If you have never tried cooking with Sumac, a decorative bush that grows wild throughout the Middle East and parts of Italy, you should seek it out and give it a try. I must admit that I love it and the dark purple-red berries are sold dried or ground and have a fruity, astringent taste. Sumac is used in the cooking of Lebanon, Syria, Turkey and Iran. Ground sumac is rubbed into meats for grilling and is good with potatoes, beetroot, and in mixed bean salads. It can also be added to marinades, salad dressings, sauces and yogurt.
2, za’atar is another incredibly versatile middle eastern spice blend and a fantastic ingredient to have kicking around your kitchen. It is made by grinding hyssop leaves to a coarse, aromatic, brownish green powder then mixing the powder with olive oil, toasted sesameseeds and sumac. If you can't get hyssop, substitute with thyme or oregano. I find za'atar a welcome counterpoint to the sweetness of deeply roasted pumpkin and its ideal sprinkled generously over salads, omelettes and other egg dishes.
Super creamy and utterly delicious, Burrata cheese is one of our favourite ingredients. Burrata takes the mozzarella one step further — it's a type of mozzarella that's formed into a pouch and then filled with soft, stringy curd and cream. It’s the perfect foil for the classic Caponata salad. Just drizzle with virgin olive oil and sprinkle with sea salt!
4, PRESERVED LEMONS
Preserving lemons is very easy to do, although it does take at least three to four weeks before the lemons are ready to use. On the other hand, they keep practically forever. So if you can just make up your mind one afternoon to spend the 20 minutes it takes to cut, salt and jar them, afterwards you can pretty much forget about them for as long as you like, or until you happen to pick up a middle eastern cookery book and get inspired to cook a tagine!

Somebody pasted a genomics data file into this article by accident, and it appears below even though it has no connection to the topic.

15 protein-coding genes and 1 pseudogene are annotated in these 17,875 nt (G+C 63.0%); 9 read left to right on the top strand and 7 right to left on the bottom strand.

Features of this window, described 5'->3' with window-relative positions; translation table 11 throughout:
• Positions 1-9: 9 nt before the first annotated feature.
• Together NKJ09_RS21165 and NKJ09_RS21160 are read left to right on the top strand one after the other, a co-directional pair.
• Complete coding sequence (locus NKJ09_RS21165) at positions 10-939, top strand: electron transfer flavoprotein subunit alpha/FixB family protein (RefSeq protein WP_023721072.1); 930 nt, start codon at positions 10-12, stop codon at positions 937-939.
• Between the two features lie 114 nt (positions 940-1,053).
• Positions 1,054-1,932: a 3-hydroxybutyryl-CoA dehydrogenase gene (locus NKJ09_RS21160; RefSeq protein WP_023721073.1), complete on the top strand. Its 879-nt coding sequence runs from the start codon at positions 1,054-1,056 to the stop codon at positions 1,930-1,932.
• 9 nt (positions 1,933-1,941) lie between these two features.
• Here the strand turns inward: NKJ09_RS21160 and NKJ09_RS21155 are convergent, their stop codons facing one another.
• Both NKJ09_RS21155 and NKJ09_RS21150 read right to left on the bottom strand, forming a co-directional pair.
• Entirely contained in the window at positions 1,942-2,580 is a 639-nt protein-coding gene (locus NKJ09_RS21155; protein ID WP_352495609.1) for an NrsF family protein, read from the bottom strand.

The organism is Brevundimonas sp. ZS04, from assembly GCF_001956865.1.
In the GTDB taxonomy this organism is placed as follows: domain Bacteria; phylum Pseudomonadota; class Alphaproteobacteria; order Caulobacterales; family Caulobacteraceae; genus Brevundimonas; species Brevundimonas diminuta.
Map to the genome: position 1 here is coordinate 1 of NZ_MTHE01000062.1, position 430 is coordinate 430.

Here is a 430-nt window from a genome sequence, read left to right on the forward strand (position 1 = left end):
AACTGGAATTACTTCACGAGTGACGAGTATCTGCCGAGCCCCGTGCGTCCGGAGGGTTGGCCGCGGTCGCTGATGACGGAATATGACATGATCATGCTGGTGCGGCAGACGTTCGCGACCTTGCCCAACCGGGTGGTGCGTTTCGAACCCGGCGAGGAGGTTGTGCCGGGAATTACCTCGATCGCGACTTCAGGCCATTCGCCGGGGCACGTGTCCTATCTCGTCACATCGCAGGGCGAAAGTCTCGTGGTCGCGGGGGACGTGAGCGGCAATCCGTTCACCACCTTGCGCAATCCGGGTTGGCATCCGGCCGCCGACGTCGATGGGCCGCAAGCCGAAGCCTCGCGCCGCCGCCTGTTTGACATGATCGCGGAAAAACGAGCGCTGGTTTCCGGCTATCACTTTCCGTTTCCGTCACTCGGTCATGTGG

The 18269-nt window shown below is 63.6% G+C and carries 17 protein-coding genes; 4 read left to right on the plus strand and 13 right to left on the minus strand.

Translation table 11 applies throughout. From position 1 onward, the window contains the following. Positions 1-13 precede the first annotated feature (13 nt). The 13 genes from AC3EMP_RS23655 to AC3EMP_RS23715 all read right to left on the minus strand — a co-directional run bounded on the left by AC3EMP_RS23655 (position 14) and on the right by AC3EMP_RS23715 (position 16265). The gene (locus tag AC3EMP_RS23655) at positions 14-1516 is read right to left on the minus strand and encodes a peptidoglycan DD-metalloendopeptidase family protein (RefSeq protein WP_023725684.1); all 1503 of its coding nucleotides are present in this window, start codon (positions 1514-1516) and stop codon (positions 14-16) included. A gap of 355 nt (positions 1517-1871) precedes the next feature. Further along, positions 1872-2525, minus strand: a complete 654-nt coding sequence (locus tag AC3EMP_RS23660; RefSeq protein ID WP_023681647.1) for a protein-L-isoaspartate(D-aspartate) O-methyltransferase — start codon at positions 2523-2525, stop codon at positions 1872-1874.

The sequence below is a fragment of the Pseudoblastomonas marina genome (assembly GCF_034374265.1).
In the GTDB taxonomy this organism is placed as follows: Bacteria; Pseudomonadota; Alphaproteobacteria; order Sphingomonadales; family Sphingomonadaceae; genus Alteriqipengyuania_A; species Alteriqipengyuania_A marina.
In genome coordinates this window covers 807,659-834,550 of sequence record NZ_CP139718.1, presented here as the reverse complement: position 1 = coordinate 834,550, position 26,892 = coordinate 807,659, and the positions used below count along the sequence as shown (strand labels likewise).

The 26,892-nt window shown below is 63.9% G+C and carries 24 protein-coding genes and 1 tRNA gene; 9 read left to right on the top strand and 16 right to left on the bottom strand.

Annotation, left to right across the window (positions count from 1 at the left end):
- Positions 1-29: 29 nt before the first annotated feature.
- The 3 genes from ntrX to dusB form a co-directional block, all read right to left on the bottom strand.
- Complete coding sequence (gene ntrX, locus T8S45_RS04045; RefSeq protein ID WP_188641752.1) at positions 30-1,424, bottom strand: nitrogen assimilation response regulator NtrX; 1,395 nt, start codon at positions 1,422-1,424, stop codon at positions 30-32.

Start by sterilising a 500ml glass jar and once the jar is cool enough to handle, or on its way there, wash and dry the fruit, remove any stems, and slice the lemons almost in separate quarters lengthwise, stopping just short of the stem end. The aim is to leave four pieces that are still joined over a centimetre or two. Rub the lemons in course salt and pack then tightly in to the Jar. Bring to the boil the 500ml of water mixed with 300g of salt and remove from the heat.. Pour salt water over the lemons and leave chill. Cover with a tight fitting lid. Once you’ve made your preserved lemons, put the jar somewhere cool and dark for at least three weeks, upending it occasionally to redistribute the loose salt, and topping up the juice if the lemons become exposed. Once your peel is soft and ready to use, move the jar to the fridge, where the contents can be keep for around a year or more.
Once they are in your fridge, don’t just forget them. Chop them finely to flavour anything from chickpeas to quinoa, bulgur and couscous. Add them to salad dressings, sauces and dips. A really simple pasta dish with good olive oil, some garlic, and slices of preserved lemons is a beautiful thing and any time you'd normally add some lemon zest or a squeeze of juice, just swap it for preserved lemons to really give your recipes a twist.
Kalamata is a region in Greece, famous for its production of olives and olive oils. Kalamata olives can be eaten plain or chopped up to be used in a dish. Kalamata olives are also marinated in olive oil or vinegar and are widely available in grocery stores. While Kalamata olives are high in sodium, they are also rich in healthy fats and contain a natural antioxidant. They also have a wonderful texture and taste.